The Real Predator



Letters to the Editor / Fairbanks Daily News-Miner / March 18, 2004


To the Editor:

Now, let me get this straight, there is a shortage of moose, so the hunters want to make it legal to kill calves and cows, along with the bulls. The hunting and trapping board met to legalize killing the wolves because the wolves are killing most of the moose. Now the hunting and trapping board is meeting to legalize killing the bears, because they say the bears are killing most of the moose. Although the hunters had always believed this, it was not brought up when they wanted to legalize killing the wolves.

There are not enough moose for the subsistence hunter with the $7,000 snowmachines / ATVs, $30,000 trucks, $5,000 trailers, $600 rifles, $200 scopes along with other hunting equipment. Regarding the wolves, this would include the $50,000-$100,000 airplane and cost of the pilot, gas, etc. As this is not the true definition of subsistence hunting, I would suggest using the money to buy meat from Delta Junction. It would be an economic benefit to the Delta community.

There is so much on predator control, and yet the biggest predator of all and cause of numerous shortages is never put forth. These predators do it for the fun (sport). They are not a part of nature balancing itself. They in fact create the imbalance. Also affected by the decisions of the board are the smaller carnivores that feed on the remains of the carcasses of these animals. These predators waste more than they use of the animal killed because they do not need the kill.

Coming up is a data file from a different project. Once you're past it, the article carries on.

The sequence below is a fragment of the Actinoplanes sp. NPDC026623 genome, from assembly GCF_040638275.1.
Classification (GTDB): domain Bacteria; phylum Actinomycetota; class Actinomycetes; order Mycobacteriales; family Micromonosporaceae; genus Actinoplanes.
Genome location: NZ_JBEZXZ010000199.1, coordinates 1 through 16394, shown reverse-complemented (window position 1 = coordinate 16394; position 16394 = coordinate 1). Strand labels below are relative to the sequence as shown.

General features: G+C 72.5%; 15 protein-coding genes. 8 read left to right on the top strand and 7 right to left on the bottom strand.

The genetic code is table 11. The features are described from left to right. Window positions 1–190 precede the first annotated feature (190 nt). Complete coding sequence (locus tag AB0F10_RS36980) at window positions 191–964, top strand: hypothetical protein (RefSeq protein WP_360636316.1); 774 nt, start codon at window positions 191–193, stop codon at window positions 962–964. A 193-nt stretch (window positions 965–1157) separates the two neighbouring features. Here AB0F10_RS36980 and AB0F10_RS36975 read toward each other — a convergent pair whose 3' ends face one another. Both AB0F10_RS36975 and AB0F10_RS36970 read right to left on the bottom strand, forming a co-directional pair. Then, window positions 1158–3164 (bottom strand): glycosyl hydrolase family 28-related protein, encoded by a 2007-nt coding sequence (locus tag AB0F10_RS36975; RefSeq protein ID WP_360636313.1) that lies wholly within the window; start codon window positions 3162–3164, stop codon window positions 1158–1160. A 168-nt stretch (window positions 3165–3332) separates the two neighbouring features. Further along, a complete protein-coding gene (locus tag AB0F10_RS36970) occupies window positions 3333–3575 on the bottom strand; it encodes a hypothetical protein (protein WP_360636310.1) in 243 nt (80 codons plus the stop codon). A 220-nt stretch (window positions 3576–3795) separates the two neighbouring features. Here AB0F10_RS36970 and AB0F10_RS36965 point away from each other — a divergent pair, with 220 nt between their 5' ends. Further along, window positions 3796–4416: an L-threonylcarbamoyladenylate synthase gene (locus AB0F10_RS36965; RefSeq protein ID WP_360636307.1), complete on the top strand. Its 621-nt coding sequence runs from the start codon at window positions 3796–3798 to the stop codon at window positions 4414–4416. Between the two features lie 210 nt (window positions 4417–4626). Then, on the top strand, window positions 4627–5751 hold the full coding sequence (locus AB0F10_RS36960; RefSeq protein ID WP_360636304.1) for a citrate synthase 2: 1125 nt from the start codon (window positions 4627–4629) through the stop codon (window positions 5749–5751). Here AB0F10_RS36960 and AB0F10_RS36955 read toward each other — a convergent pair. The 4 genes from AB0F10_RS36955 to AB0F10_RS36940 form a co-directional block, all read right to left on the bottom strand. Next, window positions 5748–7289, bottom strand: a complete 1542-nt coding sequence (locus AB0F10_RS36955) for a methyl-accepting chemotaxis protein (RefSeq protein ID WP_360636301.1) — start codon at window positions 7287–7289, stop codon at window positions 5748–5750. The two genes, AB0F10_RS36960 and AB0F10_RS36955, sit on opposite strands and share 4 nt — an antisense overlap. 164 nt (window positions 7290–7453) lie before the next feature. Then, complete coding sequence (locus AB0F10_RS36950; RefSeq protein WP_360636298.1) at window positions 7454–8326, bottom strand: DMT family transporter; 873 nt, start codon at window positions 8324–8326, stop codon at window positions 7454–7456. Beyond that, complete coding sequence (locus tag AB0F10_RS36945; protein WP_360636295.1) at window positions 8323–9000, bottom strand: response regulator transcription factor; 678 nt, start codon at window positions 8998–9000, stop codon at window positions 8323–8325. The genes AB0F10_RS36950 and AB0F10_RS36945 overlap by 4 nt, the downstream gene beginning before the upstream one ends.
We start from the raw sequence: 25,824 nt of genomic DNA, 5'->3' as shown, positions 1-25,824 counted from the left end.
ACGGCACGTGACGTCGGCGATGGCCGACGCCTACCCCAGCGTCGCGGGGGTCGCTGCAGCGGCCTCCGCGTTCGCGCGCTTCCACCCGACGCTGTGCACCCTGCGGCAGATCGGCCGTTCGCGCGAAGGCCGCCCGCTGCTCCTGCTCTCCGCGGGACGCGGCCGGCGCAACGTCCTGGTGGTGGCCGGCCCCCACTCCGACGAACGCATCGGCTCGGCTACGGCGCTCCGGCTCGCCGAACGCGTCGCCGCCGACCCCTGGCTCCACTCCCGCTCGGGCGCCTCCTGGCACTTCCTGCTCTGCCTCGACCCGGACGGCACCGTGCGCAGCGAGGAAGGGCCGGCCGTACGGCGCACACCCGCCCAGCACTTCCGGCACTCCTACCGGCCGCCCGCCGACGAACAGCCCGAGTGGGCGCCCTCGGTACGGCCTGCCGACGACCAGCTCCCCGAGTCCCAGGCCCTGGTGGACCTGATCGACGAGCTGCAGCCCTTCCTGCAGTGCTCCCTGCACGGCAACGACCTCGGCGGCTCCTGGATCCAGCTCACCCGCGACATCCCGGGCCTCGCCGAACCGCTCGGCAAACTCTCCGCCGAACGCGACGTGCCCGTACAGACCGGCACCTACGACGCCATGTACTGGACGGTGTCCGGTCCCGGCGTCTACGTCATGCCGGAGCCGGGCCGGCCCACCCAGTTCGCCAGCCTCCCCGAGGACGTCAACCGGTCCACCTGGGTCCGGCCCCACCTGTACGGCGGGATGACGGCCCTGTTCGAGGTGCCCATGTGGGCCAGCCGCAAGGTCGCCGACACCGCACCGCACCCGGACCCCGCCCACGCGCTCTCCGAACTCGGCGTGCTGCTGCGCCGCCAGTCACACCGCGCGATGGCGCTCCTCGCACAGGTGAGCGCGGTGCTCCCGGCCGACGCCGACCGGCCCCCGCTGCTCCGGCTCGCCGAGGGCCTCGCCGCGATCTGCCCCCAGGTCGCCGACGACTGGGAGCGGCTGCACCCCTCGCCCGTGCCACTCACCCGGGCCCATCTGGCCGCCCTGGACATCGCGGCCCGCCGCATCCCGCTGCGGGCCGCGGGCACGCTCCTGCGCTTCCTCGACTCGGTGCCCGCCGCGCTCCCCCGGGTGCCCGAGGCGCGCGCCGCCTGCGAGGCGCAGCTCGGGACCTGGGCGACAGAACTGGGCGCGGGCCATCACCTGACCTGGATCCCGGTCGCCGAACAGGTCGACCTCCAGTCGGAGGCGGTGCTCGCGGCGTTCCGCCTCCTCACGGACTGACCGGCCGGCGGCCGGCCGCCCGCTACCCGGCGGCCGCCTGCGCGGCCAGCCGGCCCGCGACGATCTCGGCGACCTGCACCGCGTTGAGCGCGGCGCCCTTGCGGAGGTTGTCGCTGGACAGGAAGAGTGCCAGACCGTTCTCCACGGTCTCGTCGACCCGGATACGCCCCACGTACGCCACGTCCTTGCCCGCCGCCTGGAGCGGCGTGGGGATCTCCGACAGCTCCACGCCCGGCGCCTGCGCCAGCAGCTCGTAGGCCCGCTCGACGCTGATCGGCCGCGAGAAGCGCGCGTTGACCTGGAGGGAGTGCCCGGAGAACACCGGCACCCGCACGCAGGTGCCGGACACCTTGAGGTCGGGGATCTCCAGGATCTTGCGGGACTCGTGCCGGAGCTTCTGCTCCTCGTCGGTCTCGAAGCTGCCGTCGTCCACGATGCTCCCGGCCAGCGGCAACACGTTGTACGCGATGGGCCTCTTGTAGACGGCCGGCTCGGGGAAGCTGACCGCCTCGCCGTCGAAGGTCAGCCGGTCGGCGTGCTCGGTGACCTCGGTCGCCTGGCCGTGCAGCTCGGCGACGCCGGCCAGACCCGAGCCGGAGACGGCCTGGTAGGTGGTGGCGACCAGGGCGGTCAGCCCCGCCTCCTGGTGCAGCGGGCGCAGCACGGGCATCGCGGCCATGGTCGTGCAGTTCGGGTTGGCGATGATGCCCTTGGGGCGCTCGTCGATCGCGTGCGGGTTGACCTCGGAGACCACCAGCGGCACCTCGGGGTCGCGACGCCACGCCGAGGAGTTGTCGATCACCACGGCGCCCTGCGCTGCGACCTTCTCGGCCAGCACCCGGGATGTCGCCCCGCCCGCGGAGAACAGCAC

Their time is spent in the modern world. They work to buy what they need and enjoy all of the modern conveniences. The hunt is their recreation.

There are far more human predators in the world than animal. Why not enlist a hunt on this predator? All other predators would become the hunted in an effort to balance the different herd population. It only makes sense the predator that takes the most should be a part of this equation, guaranteeing them the continuation of having the thrill of the kill.

-- Carol A. Buffington / Fairbanks

 



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